Poor women are delivered a message in this country, that rather than deliver their baby, their baby would be “better off” having never been born at all. A message we can see at work here.
Among poor women, the abortion rate increased 17.5 percent, rising from 44.4 to 52.2 per 1,000 women […]
… when confronted with an unintended pregnancy, poor women who might have felt equipped to support a child, or another child, when not in the midst of a recession may have decided that they were unable to do so during a time of economic turmoil.
The message that if you don’t have a house with a white picket fence, then you might not be able to support your baby the way we, the nation, deem fit, is sinister enough. But now in South Africa, poor immigrant women, rather than getting the help they need, are actually facing a battle for custody because they had their children and aren’t able to meet the states criteria for “good parenting”.
Simon Zwane, a spokesman for the Department of Health and Social Development, confirms that women must have jobs and housing before they can recover their babies, to prove they are capable of caring for them.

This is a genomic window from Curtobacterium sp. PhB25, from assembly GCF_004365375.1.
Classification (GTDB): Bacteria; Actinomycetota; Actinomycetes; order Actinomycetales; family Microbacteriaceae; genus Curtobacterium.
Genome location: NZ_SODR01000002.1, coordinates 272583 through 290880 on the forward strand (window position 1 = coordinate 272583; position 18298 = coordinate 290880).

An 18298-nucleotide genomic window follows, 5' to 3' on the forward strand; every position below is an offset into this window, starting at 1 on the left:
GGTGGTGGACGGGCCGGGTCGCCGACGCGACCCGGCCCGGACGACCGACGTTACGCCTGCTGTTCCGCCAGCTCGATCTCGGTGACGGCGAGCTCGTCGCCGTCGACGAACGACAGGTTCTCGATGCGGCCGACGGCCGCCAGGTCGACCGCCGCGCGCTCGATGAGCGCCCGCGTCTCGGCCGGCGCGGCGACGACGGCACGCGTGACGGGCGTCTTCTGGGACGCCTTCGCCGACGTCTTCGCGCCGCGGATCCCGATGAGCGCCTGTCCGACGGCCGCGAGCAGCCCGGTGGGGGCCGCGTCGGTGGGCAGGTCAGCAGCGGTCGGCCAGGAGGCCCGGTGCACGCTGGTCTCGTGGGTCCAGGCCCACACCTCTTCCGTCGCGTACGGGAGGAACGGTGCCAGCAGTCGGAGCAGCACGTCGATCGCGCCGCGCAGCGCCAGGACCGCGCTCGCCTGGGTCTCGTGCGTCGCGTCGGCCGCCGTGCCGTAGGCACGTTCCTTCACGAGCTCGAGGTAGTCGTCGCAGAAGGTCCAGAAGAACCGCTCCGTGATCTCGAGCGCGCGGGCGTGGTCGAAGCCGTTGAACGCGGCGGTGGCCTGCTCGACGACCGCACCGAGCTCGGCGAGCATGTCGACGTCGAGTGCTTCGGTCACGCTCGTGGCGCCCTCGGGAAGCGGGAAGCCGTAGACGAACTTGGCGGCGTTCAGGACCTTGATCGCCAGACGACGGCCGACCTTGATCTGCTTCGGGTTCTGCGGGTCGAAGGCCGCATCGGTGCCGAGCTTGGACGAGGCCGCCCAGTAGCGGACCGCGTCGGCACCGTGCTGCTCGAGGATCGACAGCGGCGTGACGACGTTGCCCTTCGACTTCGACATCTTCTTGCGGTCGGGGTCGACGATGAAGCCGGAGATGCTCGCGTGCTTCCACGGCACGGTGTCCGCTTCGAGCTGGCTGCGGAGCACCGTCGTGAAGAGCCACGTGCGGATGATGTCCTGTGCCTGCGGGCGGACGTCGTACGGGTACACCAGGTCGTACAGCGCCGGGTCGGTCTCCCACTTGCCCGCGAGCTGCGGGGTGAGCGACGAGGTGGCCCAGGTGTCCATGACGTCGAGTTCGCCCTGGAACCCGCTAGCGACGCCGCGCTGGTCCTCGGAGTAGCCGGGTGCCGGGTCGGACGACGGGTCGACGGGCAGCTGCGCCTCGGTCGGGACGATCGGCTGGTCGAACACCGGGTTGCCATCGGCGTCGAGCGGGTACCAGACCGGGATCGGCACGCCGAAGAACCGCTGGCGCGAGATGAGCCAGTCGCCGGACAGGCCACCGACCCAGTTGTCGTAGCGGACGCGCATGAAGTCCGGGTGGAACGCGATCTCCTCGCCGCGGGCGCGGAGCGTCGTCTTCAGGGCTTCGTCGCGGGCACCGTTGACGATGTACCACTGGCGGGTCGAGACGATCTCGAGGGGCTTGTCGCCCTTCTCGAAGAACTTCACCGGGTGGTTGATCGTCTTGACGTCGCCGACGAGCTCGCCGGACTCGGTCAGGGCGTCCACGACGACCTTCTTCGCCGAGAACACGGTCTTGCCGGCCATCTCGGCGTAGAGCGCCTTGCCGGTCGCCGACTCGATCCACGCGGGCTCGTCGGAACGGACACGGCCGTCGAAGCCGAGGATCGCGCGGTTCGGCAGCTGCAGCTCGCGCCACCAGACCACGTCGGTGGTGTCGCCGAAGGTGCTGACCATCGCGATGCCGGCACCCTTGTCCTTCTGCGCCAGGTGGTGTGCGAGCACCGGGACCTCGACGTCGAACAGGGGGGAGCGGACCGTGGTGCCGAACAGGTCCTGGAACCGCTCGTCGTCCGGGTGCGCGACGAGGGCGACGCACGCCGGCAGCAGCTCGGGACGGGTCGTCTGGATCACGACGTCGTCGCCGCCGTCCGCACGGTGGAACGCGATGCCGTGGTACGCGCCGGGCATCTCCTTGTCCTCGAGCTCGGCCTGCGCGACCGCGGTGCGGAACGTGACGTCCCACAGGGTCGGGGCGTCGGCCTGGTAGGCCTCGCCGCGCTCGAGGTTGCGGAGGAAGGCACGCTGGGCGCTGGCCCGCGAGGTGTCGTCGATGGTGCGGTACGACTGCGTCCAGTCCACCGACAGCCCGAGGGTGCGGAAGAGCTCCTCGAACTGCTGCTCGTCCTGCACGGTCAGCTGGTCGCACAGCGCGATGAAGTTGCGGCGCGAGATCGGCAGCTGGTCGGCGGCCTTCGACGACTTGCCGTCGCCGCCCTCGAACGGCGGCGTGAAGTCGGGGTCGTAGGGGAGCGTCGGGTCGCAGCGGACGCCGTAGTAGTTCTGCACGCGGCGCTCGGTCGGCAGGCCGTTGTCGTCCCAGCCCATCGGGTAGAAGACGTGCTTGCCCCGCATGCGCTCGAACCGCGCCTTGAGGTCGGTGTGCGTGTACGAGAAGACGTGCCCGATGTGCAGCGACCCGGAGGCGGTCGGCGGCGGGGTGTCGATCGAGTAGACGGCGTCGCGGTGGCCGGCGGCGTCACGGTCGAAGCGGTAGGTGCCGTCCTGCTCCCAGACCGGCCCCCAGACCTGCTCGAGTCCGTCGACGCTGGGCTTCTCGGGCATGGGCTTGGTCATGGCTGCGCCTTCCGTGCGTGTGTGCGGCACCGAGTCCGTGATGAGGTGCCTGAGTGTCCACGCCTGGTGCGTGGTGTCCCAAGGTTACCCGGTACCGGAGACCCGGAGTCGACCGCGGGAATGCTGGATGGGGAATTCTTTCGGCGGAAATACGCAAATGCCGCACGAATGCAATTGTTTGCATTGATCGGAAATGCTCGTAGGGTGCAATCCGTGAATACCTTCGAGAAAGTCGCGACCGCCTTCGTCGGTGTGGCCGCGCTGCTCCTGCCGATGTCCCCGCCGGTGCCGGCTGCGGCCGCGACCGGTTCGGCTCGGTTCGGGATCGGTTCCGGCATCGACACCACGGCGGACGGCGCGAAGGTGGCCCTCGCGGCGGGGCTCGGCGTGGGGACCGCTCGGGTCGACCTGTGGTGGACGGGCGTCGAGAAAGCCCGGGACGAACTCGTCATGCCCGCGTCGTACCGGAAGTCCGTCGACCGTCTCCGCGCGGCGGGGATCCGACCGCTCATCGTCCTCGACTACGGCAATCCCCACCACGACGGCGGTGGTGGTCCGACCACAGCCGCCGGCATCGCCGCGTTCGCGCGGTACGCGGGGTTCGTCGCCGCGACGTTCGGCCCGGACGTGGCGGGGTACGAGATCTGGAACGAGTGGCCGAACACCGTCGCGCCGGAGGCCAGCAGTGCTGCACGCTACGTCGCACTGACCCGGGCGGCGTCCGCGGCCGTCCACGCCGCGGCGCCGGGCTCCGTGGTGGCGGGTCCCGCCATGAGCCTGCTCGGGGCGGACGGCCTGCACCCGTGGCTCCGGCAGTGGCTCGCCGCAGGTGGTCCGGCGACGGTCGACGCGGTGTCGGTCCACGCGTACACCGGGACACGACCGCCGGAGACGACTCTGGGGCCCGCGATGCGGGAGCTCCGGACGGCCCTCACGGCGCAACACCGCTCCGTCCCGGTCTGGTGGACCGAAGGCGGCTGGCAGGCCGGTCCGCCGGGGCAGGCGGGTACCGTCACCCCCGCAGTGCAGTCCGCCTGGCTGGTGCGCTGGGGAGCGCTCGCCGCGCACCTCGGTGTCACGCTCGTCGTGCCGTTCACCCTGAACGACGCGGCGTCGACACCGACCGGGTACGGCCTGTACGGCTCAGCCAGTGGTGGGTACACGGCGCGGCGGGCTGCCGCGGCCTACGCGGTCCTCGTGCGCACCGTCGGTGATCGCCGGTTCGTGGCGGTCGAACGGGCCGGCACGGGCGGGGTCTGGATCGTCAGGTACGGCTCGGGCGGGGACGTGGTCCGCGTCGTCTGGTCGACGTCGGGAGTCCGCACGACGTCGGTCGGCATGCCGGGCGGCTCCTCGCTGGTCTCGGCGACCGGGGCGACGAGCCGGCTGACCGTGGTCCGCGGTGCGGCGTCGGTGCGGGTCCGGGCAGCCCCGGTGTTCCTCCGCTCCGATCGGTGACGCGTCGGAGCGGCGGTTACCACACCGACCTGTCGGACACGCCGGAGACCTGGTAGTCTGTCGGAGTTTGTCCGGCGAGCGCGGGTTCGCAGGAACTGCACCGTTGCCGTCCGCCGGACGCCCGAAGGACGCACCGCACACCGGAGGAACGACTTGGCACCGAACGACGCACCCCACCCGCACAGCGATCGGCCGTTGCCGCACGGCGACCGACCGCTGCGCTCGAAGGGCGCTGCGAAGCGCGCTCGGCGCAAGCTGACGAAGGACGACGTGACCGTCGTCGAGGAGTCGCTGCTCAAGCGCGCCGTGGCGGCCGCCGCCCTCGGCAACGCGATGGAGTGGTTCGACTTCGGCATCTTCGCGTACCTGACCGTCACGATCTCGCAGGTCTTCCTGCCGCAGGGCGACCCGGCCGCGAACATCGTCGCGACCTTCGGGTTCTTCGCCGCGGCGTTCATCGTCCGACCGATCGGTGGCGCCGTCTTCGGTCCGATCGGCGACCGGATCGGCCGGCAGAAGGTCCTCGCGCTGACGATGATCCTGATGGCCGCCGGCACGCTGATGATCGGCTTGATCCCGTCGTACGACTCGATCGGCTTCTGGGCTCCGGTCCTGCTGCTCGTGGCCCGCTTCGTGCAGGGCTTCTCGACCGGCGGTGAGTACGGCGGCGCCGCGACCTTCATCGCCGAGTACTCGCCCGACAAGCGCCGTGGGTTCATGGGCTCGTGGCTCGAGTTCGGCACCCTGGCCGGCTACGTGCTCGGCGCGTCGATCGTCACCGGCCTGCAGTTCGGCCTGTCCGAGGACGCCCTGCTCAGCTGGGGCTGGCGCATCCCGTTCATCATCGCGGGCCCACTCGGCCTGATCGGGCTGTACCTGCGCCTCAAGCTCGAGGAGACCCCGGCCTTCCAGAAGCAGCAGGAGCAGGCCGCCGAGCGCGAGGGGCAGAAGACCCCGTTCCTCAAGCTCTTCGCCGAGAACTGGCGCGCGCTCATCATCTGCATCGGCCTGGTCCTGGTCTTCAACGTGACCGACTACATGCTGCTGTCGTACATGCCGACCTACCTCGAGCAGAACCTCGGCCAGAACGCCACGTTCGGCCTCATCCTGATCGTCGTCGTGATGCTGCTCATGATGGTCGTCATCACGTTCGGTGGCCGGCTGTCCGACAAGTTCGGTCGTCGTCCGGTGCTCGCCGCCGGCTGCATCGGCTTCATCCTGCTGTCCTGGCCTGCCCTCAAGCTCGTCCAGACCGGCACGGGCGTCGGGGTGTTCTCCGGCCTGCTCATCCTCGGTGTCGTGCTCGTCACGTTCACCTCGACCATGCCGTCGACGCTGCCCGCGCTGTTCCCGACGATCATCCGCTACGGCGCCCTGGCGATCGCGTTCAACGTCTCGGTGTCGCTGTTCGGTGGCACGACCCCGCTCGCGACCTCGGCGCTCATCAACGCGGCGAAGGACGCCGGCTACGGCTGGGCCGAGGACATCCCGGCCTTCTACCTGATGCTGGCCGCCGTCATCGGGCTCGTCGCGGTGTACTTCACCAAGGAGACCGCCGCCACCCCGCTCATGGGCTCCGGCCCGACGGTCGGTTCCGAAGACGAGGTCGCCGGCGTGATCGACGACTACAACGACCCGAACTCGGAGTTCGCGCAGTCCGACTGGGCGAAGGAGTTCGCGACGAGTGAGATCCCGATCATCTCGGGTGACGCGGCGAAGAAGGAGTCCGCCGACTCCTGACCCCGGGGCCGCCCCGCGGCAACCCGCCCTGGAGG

“We have taken babies into places of safety until parents can prove they can look after their babies, they have fixed places of abode and they have partners or they have found employment and they will not be on the streets with babies,” he says.
Konjiwa, 26, spends her days remembering. Her 2-year-old son, Joe, is growing up fast without her in an institution far from the squalid building where she lives. She too carried her child across the Limpopo River.
“I can’t survive without my baby,” she croaks miserably. “I miss him more than anything.”
Zwane says some women use their babies to beg. But Konjiwa and Chibura say they cannot feed their children without begging, let along afford child care while they seek money.
As many as 2 million Zimbabweans have flooded into South Africa in recent years looking for work after fleeing their country’s economic collapse and political violence. They find they are not especially welcome, particularly in townships where xenophobic violence in 2008 saw machete-wielding mobs storm through, beating up Zimbabweans and other migrants, burning some to death.